SBJ/October 29-November 4, 2012/Opinion

Path to public redemption open to Armstrong if he wants it

The U.S. Anti-Doping Agency recently asserted that legendary cycling champion Lance Armstrong not only had engaged in illegal doping, but also was at the very center of a team doping operation that was the most extensive in the history of professional sports. Last week, the International Cycling Union stripped Armstrong of all seven of his Tour de France titles and demanded that he return all prize money for those victories.

Oakley joined the list of corporate sponsors to abandon its affiliation with Armstrong, a list that already included Nike, Trek Bicycle, 24 Hour Fitness, Anheuser-Busch and Honey Stinger. The scandal has compelled him to step down as chairman of his highly visible cancer charity, The Lance Armstrong Foundation, also known as Livestrong. Further sanctions and legal actions seem likely.

Has the once illustrious Lance Armstrong brand become so tarnished that it can never recover? Is Armstrong, the man synonymous with world-class cycling, destined to be a public pariah? Conventional wisdom and the current avalanche of condemnation coming from all quarters say yes. But I say, never underestimate the power of the public’s love for a story of redemption.

Armstrong speaks to a friendly crowd at a Livestrong event in Austin, Texas, on Oct. 21.
Photo by: GETTY IMAGES
Armstrong can conceivably come back from this public relations catastrophe, but it will take an iron will — something he has always embodied — and a commitment to redefining himself in a real and profound way. Most importantly, he must become the reverse embodiment of his current public image as the disgraced hero.

The best way to divert public outrage is to openly confess your personal failure. Face up to it. People are imperfect, even the most acclaimed heroes of our culture. Most of us understand this. In our hearts, we don’t really want to hate Armstrong, simply because we have accepted his hero status for so long. I know this from personal experience, since I’m a pretty serious cycling enthusiast and triathlete. We want to forgive him, but only if he openly and fully apologizes.
He must express genuine regret … and right away. The sooner he steps into the blizzard of public condemnation, the sooner he can begin his road to redemption. Delaying this essential step will only continue to allow the piling-on of his attackers and resurrect the controversy all over again.

But repentance is only the beginning of his path to restoring his reputation and that of his personal brand.

He must then begin the long and challenging task of redefining his public character. The best way to do this is to position himself as a watchdog against doping and other performance-enhancing drugs common in sports.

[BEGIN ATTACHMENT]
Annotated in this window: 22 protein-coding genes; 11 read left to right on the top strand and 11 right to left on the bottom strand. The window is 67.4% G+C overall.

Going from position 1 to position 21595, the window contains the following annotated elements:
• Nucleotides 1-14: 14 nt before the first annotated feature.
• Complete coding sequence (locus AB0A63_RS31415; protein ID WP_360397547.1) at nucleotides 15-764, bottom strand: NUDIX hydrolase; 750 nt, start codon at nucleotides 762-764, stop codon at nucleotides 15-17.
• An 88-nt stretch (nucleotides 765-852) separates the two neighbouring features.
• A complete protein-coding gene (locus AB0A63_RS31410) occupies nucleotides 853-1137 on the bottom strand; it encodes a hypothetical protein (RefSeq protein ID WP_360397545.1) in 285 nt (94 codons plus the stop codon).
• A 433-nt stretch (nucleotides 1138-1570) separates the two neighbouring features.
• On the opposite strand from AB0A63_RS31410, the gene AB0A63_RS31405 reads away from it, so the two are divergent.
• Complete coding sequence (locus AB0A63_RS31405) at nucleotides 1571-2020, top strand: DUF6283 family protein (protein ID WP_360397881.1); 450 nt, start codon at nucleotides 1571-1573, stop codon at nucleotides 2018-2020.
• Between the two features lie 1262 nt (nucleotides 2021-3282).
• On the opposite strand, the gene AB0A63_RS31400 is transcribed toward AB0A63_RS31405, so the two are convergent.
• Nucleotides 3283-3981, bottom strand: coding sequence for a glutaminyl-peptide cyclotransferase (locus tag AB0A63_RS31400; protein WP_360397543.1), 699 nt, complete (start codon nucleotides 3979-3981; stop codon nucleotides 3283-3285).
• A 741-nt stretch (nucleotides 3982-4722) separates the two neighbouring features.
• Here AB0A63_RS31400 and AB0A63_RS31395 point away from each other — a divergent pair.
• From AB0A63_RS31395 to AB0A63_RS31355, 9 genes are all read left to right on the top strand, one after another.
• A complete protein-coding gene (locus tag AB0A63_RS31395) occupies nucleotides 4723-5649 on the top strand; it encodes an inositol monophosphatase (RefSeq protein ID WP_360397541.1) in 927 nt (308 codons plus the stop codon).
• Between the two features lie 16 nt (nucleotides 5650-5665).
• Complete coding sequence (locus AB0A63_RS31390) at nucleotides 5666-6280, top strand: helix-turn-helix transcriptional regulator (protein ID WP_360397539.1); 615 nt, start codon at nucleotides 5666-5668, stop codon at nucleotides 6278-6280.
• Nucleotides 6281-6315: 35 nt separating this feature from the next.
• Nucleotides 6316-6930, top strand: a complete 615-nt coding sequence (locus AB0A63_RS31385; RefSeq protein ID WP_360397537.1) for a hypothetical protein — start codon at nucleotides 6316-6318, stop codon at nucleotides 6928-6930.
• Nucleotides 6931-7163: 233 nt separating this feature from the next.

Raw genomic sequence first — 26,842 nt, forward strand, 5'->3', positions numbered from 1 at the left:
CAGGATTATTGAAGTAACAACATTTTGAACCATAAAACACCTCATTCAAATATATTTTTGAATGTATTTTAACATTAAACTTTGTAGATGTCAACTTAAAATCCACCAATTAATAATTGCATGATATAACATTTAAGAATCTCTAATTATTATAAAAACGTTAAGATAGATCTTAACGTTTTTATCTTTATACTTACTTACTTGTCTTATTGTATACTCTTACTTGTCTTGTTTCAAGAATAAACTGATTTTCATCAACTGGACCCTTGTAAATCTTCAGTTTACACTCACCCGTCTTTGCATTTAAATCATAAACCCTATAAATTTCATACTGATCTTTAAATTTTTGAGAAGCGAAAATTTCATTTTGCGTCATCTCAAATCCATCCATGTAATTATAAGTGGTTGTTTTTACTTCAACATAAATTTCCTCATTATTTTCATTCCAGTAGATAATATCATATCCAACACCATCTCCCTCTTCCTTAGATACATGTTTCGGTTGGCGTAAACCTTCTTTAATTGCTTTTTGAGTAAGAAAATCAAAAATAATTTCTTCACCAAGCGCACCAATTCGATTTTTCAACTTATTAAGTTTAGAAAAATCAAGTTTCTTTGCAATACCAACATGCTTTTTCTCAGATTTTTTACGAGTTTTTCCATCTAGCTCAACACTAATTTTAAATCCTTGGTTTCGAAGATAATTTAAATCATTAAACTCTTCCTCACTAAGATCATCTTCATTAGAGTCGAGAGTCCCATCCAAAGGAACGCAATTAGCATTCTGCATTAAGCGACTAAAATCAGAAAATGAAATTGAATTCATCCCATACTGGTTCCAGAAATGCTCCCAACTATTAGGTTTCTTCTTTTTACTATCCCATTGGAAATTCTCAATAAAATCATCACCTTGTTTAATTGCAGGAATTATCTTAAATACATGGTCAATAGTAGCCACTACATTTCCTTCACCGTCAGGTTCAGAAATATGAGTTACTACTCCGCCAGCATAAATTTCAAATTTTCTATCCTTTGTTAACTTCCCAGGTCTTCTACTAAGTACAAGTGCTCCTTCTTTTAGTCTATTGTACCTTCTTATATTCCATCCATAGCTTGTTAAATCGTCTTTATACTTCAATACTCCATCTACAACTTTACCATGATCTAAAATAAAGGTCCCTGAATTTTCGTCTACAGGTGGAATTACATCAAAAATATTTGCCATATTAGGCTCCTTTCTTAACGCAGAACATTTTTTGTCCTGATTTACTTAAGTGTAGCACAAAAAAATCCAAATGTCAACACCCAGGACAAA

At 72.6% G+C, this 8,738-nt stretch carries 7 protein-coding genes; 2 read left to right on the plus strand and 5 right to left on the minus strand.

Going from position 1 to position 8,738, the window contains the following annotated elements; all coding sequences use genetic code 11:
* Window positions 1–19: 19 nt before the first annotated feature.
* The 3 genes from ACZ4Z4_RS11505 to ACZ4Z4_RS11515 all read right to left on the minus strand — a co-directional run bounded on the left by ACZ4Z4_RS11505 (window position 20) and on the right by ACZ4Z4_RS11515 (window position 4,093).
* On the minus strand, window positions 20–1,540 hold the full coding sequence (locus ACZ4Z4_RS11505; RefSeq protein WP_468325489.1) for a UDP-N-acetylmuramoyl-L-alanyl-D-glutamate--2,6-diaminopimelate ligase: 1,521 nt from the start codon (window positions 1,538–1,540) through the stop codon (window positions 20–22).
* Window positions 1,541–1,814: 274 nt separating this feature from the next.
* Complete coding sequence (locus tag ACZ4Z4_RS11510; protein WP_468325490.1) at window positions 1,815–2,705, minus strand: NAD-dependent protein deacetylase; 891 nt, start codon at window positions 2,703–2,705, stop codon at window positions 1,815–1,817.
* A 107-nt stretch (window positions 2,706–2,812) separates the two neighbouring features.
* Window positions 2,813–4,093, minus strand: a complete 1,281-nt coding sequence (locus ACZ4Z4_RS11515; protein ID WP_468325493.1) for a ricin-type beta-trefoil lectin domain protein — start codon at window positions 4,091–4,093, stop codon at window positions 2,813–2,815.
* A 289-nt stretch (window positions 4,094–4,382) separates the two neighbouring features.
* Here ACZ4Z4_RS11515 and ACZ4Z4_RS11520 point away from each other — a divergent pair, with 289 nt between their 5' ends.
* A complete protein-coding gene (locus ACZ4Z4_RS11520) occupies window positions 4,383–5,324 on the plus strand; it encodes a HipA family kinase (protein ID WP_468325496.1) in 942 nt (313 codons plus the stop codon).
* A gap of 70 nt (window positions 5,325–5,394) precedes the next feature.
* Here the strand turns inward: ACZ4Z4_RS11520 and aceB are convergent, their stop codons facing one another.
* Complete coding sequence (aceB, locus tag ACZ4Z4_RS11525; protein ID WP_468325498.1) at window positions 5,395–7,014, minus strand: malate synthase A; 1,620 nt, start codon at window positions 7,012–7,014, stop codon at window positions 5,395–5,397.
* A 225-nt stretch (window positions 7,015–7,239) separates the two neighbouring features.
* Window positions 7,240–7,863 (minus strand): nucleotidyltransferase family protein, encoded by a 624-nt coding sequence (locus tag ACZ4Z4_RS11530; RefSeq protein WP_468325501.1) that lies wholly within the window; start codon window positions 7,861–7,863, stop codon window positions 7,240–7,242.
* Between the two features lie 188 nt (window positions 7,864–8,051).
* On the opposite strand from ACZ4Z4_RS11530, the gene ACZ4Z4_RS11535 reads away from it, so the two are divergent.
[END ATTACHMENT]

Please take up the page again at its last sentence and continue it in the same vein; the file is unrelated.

I’m reminded of the case of David Millar, the British cyclist who was banned from the sport for two years between 2004 and 2006 after admitting to taking the performance-enhancing drug EPO. He was even arrested in France and completely humiliated by French authorities. Millar not only went on to resurrect his cycling career to a high level, but he also dedicated himself to drawing attention to the negative impact of performance-enhancing drugs on sports. He is now on the World Anti-Doping Agency’s athletes’ commission.

In my opinion, this is the model that Armstrong could pursue to great effect. The USADA report casts him not just as someone who used performance-enhancing drugs, but as the man at the center of designing various means and procedures by which to distribute these substances to his teammates while keeping the whole conspiracy hidden from suspicious authorities, and successfully maintaining this operation for many years. That would make him pre-eminently qualified to cast himself as the world’s leading authority on how to detect and prevent the very same misconduct.

This is probably the most viable path available to him … working to clean up the sport he has both glorified and disgraced. The world of both amateur and professional sports is rife with abuse of performance-enhancing drugs. Over time, and with the consistent discipline for which he is known, Lance Armstrong could eventually become a major force for ridding drugs from athletic competition.

It may be an easy exercise for me to design a program for Armstrong’s comeback, but make no mistake, it’s a huge undertaking — as huge as winning the Tour de France seven times. Even if his dedication to such a path were complete and unequivocal, there’s no assurance he could overcome his current status of disgrace and defeat in the public eye. But it could give him a commendable goal for his own recovery as a man. And perhaps most importantly, it’s a chance for him to protect the reputation and the very survival of Livestrong, his greatest achievement.

Jeff Lotman is the founder and CEO of Los Angeles-based brand-licensing agency Global Icons.

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